In return, when I find leads who don’t need an investor and instead need a realtor, I pass him the lead. I also sell all of my flips through Ryan. It’s a great business relationship, and I literally could not make good offers without the insight he provides!
[Chad: I love how Henry and his business partner have built their business around rockstar team members. Real estate investing truly is a team sport. If you work with all-stars around you, you ALSO get to be an all-star. That’s the way it works!]
Financing & Cash
What type of financing did you use for your first deal (or deals)? And was it difficult to obtain this financing?
I used construction loans from small regional banks. It was very easy to get financing.
Do you plan to continue using this financing in the future? If no, what financing is next? Why?
Yes, I will continue as long as the banks allow me to and the cost of the money is cheap. If interest rates go up or they cut me off, I will look into private money.
Where did you get the cash for your first down payment, fix-up money, and reserves? How much did you need to raise?
I borrowed the cash for my first down payment from my business partner (he was not my partner at the time). Because I was buying such a good deal, I was able to have him loan me the $20K i needed for the project at 10% interest. I finished the project, sold the house, and made a great profit and paid him back.
[Chad: I also paid higher interest to a local investor on my first deals. Early in your career or relationship with private lenders, you may need to pay higher costs or give them a piece of the profit to make it worth their while. But then if you demonstrate your ability to perform, the interest costs and amount of money available to you will get better and better.]
How did you find your first deal(s)? What was the owner’s situation that motivated them to sell?
My first deals came through a combination of places – direct mail, word of mouth, and referrals.
My first rental came by word of mouth. The owner was renting the property to a friend who was supposed to be building his credit so he could purchase the home. Well, he never did that. So, when it was time for the owner to sell the home so he could buy another primary residence, he was not able to sell it to the tenant. So, he came to me to ask if I could buy it quickly so he could purchase his next home.
My first flip came from a realtor who had a seller who did not want to list because she was embarrassed by the state of her home. So he called me and asked if I would be interested at a discounted price.
[Chad: Word of mouth is so underrated as a deal finding source. It’s repeatable and low cost if you deliberately focus on it. But you’ve got to make a habit of asking people, telling people about what you do in person and online, and following up.]
Did you try any deal-finding strategies that didn’t work?
No, everything I have tried has produced a deal.
[Chad: That’s a good record so far!]
How many potential properties did you look at and/or make offers on before buying your first deal?
On my first marketing campaign, I think I sent 1000 postcards, I got about 50 phone calls, I looked at 10 houses and got 2 deals.
[Chad: This is actually a really good conversion ratio. To get 2 deals from 1,000 postcards has an ROI (return on investment) that’s off the charts! Sometimes direct mail doesn’t work as well, but you’ve got to keep trying, tweaking how you do it, and follow up with people.]
Your First Real Estate Deal
What were the basic numbers like purchase price, remodel costs, rent, resale price (if applicable)?
My first Rental – Purchase $115K, ARV $150K, Rent $1100 per month. The best part of this deal was not the rent. It was that I was able to take out a line of credit on the equity and use that to BRRRR (Buy, Remodel, Rent, Refinance, Repeat) other properties over and over. So, this first deal helped me build my portfolio.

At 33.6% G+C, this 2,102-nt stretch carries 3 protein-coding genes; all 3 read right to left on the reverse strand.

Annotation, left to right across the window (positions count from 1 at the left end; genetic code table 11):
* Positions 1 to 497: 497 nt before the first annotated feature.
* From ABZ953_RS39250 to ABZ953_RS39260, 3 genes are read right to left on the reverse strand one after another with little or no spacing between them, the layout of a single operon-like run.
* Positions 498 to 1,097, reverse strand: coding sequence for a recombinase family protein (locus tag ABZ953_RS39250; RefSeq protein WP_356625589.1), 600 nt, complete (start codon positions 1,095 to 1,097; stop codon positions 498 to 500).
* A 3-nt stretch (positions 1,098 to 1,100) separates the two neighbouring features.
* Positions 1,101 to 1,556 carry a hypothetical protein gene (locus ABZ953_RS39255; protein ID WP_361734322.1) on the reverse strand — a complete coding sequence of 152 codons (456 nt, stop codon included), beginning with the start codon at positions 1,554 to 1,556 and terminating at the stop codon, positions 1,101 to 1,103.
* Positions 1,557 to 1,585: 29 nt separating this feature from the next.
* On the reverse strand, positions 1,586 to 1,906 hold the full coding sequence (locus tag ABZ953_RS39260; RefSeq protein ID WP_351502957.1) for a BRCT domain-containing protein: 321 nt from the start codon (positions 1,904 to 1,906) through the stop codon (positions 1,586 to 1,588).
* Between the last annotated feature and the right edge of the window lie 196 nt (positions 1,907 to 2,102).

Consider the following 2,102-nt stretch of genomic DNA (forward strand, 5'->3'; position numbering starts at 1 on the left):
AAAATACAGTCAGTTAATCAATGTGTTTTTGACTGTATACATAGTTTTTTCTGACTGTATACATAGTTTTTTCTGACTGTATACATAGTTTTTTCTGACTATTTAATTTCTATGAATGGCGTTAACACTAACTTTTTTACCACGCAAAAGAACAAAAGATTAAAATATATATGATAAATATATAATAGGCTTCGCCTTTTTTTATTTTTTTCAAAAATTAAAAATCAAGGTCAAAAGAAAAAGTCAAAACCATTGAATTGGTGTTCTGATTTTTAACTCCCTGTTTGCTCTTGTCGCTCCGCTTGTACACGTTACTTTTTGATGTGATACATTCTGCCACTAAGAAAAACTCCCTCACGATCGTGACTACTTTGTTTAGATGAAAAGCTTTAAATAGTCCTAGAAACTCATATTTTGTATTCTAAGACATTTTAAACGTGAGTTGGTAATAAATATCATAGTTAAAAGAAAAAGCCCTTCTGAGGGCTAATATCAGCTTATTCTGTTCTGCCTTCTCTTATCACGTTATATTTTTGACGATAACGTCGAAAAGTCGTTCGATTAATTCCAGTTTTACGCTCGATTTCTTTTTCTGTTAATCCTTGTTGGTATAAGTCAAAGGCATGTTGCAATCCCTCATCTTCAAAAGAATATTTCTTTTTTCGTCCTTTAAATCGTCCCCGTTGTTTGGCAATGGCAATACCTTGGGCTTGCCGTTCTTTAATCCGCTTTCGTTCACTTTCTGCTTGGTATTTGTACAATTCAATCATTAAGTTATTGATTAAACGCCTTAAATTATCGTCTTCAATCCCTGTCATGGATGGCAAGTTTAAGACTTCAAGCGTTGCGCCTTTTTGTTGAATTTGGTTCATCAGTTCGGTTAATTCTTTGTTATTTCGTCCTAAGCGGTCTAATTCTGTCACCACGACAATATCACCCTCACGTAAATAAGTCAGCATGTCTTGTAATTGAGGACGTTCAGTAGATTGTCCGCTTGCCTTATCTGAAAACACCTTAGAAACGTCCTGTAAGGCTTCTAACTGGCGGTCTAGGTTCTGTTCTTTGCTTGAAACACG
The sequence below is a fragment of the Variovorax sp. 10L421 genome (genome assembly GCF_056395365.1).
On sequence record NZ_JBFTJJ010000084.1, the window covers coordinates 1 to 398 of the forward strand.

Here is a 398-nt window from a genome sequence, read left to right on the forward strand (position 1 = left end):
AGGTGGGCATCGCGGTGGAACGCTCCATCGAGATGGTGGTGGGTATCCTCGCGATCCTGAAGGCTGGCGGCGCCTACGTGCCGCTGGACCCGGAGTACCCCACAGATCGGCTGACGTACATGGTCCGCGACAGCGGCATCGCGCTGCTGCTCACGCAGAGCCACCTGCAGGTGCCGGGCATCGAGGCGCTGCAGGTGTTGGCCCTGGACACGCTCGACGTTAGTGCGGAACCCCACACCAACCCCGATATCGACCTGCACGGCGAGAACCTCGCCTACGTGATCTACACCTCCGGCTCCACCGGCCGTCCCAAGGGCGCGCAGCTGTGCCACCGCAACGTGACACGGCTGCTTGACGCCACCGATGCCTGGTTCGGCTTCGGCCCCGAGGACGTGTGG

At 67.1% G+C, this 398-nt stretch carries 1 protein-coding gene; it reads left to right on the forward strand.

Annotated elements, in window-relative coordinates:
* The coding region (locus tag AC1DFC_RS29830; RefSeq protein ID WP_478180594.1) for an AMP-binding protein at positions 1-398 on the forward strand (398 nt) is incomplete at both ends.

I also recently spent $10K on updates and sold the property for $170K. I then used the profits from this as a down payment on a 12 unit property. So this rental really helped me expand my business.
My first flip – I bought for $190K, rehabbed for $40K and sold for $325K
[Chad: Henry makes a good point about your first deal. Rarely will the cash flow from rent be the thing that makes you rich by itself. But the equity you build be buying at a low price or waiting until the price goes up can be used to buy more properties when you refinance or sell. Every dollar counts in those early days.]
What were the biggest struggles and challenges on the way to your first deal?
My biggest challenge was getting over the fear of losing my initial investment for my first marketing campaign. Like I said, when I started I only had $1K in savings, so the thought of spending $1,500 on a marketing campaign that may not produce results was scary.
To combat that fear, I looked into interest-free, 15-month credit cards. Then I divided $1,500 by 15 which is $100. Next, I looked at my finances to see if I could afford a 100 per month payment, and I could.
So I was not scared of the cost because I knew in the worst-case scenario I get stuck with a new monthly payment for 15 months. But best case scenario I get a deal or two that produces way more than that initial investment. I ended up getting 2 deals from that campaign and made about $15K!
[Chad: Getting started is ALWAYS a risk. But I love how Henry managed his fear by building a worst-case scenario that he could handle financially.]
What has been the overall effect of this deal on your life? Lessons learned?
My first deals were the foundation for how I was able to grow so quickly. The profit I made on my first flip gave me enough cash to continue to market and buy deals. If you couple that with the line of credit I got on my first rental, I was able to churn and burn!
Final Tips & Recommendations
What books, blogs, podcasts, and/or YouTube channels have helped you to get started or do you just find extremely valuable? (Can be categories in business, investing, or life/philosophy – other than a sacred book)
Podcasts I used were BiggerPockets and FlippingJunkie.
Any big mistakes you’ve made that others should avoid?
Make sure you start building relationships with contractors and try to have a general idea of how much and how long your job will take prior to talking to contractors.
Anything else you’d like other current or aspiring real estate investors to know?
Get great at finding good deals and you will always be able to eat.
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Jaren Lerner says
Very inspiring. I wonder how he learned to rehab effectively? The after rehab photos are beautiful.
Chad Carson says
I think he has a business partner who is also good at rehabs. But he’s also learned a lot very fast!